5.         There are no unpaid, unsecured obligations in excess of $8,000 incurred by either or both of the parties after the date of their marriage.  “Unsecured” debts are those that are not secured by a specific piece of property.  For example, a credit card debt is generally unsecured debt;

6.         The total fair market value of your and your spouse’s assets, excluding secured obligations, is less than $25,000.  Assets include all things of value such as vehicles, personal belongings, furniture, etc.;

7.         Both of you have signed an agreement agreeing to the division of property and who will be responsible for any bills or obligations.  Signed documents, title certificates, bills of sale, or other evidence of transfer or agreement should be presented to the court at the time of your hearing to confirm the division and responsibilities;

8.         Both spouses  give up their individual right to maintenance (also known as alimony or spousal support);

9.         Both spouses give up their individual right to appeal the terms of the dissolution and your right to move for a new trial once the marriage is formally dissolved by the court;

10.      Both spouse have read and state that you understand the contents of this summary dissolution booklet; and

11.       Indicate to the court that you want the court to end the marriage.

While the steps can seem a bit cumbersome at first glance, the summary dissolution process is usually signficantly faster, easier and cheaper than the full dissolution process.   Forms for the summary dissolution process can be found online on the Montana Courts website.

Information for those considering divorce in Kalispell and the greater Flathead Valley

On March 6, 2010 a panel of local experts will provide a free seminar on the emotional and legal aspects of troubled marriages at the Whitefish Public Library, from 9:00 am until 12:00 pm. “MARRIAGE IN CRISIS: Resources For Making Difficult Changes” is sponsored by the HeartWorks Mediation Center in Whitefish.

A variety of free professional services will be available to registered attendees in the afternoon. Experienced family law attorneys and therapists will be offering free sessions of 15-20 minutes to those who register in the morning. These brief sessions will provide an opportunity to make initial assessments and get specific answers to legal questions. It is recommended that participants write down their questions in advance.

The panel includes District Court Judge Katherine Curtis, Columbia Falls psychotherapist Anne Scott-Markle, Whitefish family mediator Brian Muldoon, and Marybeth Sampsel, a Kalispell divorce lawyer. Presenters also include Kandy Satterlee of the Self-Help Law Center and Jolie Fish, Director of Family Court Services.

“We have asked some of the leading local experts to provide the kind of information that people need when contemplating divorce,” said Muldoon, the founder of the HeartWorks Mediation Center. “These issues include the psychological and emotional aspects of divorce as well as the legal part of the process. Getting the right information is a good place to start.”


Brian Muldoon

HeartWorks Mediation Center

525 Railway Street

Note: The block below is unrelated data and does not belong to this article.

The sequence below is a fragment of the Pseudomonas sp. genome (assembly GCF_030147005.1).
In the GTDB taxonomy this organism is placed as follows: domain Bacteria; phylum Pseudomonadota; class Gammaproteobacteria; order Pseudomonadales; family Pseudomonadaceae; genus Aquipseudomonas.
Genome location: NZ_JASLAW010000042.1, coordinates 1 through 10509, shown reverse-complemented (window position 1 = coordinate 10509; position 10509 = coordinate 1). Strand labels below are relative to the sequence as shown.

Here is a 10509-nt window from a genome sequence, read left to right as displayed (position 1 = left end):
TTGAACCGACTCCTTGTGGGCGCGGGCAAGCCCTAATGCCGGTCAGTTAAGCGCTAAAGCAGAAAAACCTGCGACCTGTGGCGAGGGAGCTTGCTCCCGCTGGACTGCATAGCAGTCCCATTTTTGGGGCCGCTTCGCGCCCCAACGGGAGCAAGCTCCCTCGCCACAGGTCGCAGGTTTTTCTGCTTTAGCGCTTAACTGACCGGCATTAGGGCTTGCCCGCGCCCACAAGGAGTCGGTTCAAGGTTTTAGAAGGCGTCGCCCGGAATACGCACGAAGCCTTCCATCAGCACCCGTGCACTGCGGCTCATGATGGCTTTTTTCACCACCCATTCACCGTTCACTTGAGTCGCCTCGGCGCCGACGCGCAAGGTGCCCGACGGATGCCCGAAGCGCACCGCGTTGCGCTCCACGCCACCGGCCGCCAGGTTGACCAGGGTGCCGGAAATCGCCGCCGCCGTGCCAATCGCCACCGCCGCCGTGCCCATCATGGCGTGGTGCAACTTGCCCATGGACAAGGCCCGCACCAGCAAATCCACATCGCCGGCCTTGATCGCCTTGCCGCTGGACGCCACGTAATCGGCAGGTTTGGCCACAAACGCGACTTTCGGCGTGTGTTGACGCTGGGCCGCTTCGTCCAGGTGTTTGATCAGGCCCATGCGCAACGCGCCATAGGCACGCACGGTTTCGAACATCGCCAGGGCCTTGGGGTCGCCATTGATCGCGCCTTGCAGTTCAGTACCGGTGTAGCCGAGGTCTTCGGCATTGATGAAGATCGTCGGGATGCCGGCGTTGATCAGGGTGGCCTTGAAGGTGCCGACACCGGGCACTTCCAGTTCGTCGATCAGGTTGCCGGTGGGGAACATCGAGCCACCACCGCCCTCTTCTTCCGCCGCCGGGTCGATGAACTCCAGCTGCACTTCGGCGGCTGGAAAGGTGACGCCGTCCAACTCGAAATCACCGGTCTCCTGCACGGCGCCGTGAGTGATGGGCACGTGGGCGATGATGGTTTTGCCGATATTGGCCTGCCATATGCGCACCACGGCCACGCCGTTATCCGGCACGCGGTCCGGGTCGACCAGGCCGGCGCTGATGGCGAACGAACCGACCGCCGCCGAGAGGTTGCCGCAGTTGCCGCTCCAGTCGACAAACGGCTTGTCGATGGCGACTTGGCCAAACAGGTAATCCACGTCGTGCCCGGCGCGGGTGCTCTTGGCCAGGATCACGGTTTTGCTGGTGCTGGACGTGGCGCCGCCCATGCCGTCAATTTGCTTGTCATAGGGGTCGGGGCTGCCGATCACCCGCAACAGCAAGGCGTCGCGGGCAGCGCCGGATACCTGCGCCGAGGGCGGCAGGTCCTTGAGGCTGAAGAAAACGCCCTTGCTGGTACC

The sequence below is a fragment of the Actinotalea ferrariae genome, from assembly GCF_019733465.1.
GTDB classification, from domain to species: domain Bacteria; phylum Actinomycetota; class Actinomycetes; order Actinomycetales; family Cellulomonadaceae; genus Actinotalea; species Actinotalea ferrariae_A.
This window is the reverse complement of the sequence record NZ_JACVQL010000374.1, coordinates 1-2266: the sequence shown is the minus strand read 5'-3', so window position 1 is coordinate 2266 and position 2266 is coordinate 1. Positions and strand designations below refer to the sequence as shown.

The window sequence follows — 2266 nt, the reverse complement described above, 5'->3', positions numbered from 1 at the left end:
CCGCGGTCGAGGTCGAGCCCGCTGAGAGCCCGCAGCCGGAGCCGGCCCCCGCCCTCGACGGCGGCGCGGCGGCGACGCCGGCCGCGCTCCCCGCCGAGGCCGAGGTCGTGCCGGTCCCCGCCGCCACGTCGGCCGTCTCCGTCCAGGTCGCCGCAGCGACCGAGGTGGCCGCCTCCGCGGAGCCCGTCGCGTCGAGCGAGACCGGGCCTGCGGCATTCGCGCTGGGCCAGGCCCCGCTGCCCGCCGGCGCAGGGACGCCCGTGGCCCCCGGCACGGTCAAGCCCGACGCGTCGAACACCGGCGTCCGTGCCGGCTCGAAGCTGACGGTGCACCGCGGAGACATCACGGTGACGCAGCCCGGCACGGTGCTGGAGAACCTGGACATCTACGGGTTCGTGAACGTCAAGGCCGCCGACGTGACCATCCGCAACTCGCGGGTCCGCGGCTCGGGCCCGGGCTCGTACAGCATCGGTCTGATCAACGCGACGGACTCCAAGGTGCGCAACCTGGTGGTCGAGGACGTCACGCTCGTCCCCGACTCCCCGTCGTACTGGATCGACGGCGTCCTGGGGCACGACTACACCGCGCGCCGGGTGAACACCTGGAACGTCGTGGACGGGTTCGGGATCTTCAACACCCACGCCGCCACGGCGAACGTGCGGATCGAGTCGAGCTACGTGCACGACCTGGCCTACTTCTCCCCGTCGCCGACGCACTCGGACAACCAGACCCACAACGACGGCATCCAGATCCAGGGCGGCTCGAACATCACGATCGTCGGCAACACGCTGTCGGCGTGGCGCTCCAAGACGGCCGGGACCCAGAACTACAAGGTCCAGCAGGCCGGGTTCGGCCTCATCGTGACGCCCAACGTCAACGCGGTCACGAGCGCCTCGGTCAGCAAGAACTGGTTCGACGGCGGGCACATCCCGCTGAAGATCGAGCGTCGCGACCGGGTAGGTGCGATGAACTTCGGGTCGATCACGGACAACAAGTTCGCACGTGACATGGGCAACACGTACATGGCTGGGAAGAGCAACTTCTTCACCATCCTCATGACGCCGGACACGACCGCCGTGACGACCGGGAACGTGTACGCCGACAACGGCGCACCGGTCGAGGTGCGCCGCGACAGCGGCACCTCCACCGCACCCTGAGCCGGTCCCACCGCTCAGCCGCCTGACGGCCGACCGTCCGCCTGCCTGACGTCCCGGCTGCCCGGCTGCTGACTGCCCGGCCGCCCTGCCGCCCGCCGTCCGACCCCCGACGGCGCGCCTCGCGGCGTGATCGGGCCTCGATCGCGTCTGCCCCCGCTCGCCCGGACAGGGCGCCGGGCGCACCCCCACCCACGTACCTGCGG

Whitefish, MT  59937

406-862-9292         or

Libby MT Divorce Lawyer

One Aspect of my practice that surprises my clients is that I often represent clients in Libby, MT and the rest of Lincoln County.  Understandably, being over an hour away, it may seem like this would be a major inconvenience.  However, the nature of Montana divorces and family law cases means that most of them settle without ever setting foot inside a court room.  That, combined with the advantages and flexibility of technology like email, phone conferencing, and computer scanners allows me to work with out of town clients as easily and productively as those located more locally.

The end result is that many of my Libby clients see little or no extra charge.  Of course, each case is unique and, as I’ve discussed before, I make no guarantees or predictions about final costs.  That being said, many of my clients are from Libby and have decided that hiring me was their best option.

Whether you are from Libby or anywhere else in Montana, if you are facing divorce or any other family law issues, please consider calling myself or another attorney in order to discuss your case.

The Benefits of Negotiating a Parenting Plan in Montana

As a Kalispell divorce lawyer, I can tell you that for many divorcing Montana couples, negotiating a parenting plan is the most financially, emotionally and physically exhausting part of the process. Furthermore, a lengthy battle over a residential schedule can result in long-term consequences for the minor children involved.

Parents who are able to negotiate a parenting plan for their children without significant court involvement will often reap the benefits. First, by avoiding a trial or hearing on parenting, a parent will likely maintain more control over the future of their relationship with their children. Additionally, divorcing couples may find that they are able to have an amicable relationship moving forward when they have avoided the heated battle of a trial. And perhaps most obviously, a divorce client will likely save thousands of dollars in attorney fees and court costs.

The best way to prepare yourself for negotiating a Parenting Plan is to set aside the negative feelings you have towards your soon-to-be-ex-spouse and focus on what is in the best interest of your children. If you are unable to reach an agreement together, consider attending mediation.

A Child’s Guide to Divorce

One of the most difficult tasks for a divorcing couple here in Motnana is breaking the news to their minor children. It can be tricky to explain such an adult concept to children, particularly when many divorcing couples cannot explain to each other what went wrong. Luckily, there are many resources aimed specifically at children that parents can utilize during this difficult time. has an online “Kid’s Guide to Divorce” that explains divorce in age-appropriate terms and stresses that children are not the cause, nor can they be the savior, when a couple decides to divorce. The site has additional information for children who may be living with a new stepparent or will be moving away.